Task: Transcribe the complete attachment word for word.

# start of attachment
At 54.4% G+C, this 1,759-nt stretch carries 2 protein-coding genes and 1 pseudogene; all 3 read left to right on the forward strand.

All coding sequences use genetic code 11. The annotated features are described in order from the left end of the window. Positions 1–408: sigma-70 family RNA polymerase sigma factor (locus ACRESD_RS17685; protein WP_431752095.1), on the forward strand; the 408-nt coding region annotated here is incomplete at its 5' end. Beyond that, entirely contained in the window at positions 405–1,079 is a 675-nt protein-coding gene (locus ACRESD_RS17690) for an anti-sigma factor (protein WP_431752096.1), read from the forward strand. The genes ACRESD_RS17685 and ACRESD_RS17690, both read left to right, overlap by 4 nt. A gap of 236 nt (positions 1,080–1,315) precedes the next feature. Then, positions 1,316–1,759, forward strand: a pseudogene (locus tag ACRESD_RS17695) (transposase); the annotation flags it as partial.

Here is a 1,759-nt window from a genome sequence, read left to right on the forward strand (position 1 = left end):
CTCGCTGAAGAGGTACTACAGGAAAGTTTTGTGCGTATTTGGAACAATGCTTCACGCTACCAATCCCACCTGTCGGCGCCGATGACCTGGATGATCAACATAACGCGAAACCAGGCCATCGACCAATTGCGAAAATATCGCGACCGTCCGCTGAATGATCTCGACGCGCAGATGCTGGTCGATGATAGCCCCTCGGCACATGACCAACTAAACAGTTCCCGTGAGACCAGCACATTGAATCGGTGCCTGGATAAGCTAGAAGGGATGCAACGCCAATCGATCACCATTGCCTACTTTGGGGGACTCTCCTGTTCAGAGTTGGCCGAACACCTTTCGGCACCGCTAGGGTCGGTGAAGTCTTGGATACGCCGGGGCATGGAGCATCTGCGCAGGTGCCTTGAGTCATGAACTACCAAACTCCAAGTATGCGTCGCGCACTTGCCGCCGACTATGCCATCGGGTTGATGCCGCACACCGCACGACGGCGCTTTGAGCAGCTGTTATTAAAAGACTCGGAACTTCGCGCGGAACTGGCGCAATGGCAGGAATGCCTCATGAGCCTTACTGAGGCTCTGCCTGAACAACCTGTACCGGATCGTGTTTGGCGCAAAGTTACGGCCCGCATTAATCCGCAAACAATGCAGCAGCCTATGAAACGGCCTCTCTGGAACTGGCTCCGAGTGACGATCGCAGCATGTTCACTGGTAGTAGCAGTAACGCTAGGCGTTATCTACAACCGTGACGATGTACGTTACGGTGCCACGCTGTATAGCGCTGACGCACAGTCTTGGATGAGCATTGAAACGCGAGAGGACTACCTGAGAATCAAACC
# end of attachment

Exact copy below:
At 54.4% G+C, this 1,759-nt stretch carries 2 protein-coding genes and 1 pseudogene; all 3 read left to right on the forward strand.

All coding sequences use genetic code 11. The annotated features are described in order from the left end of the window. Positions 1–408: sigma-70 family RNA polymerase sigma factor (locus ACRESD_RS17685; protein WP_431752095.1), on the forward strand; the 408-nt coding region annotated here is incomplete at its 5' end. Beyond that, entirely contained in the window at positions 405–1,079 is a 675-nt protein-coding gene (locus ACRESD_RS17690) for an anti-sigma factor (protein WP_431752096.1), read from the forward strand. The genes ACRESD_RS17685 and ACRESD_RS17690, both read left to right, overlap by 4 nt. A gap of 236 nt (positions 1,080–1,315) precedes the next feature. Then, positions 1,316–1,759, forward strand: a pseudogene (locus tag ACRESD_RS17695) (transposase); the annotation flags it as partial.

Here is a 1,759-nt window from a genome sequence, read left to right on the forward strand (position 1 = left end):
CTCGCTGAAGAGGTACTACAGGAAAGTTTTGTGCGTATTTGGAACAATGCTTCACGCTACCAATCCCACCTGTCGGCGCCGATGACCTGGATGATCAACATAACGCGAAACCAGGCCATCGACCAATTGCGAAAATATCGCGACCGTCCGCTGAATGATCTCGACGCGCAGATGCTGGTCGATGATAGCCCCTCGGCACATGACCAACTAAACAGTTCCCGTGAGACCAGCACATTGAATCGGTGCCTGGATAAGCTAGAAGGGATGCAACGCCAATCGATCACCATTGCCTACTTTGGGGGACTCTCCTGTTCAGAGTTGGCCGAACACCTTTCGGCACCGCTAGGGTCGGTGAAGTCTTGGATACGCCGGGGCATGGAGCATCTGCGCAGGTGCCTTGAGTCATGAACTACCAAACTCCAAGTATGCGTCGCGCACTTGCCGCCGACTATGCCATCGGGTTGATGCCGCACACCGCACGACGGCGCTTTGAGCAGCTGTTATTAAAAGACTCGGAACTTCGCGCGGAACTGGCGCAATGGCAGGAATGCCTCATGAGCCTTACTGAGGCTCTGCCTGAACAACCTGTACCGGATCGTGTTTGGCGCAAAGTTACGGCCCGCATTAATCCGCAAACAATGCAGCAGCCTATGAAACGGCCTCTCTGGAACTGGCTCCGAGTGACGATCGCAGCATGTTCACTGGTAGTAGCAGTAACGCTAGGCGTTATCTACAACCGTGACGATGTACGTTACGGTGCCACGCTGTATAGCGCTGACGCACAGTCTTGGATGAGCATTGAAACGCGAGAGGACTACCTGAGAATCAAACC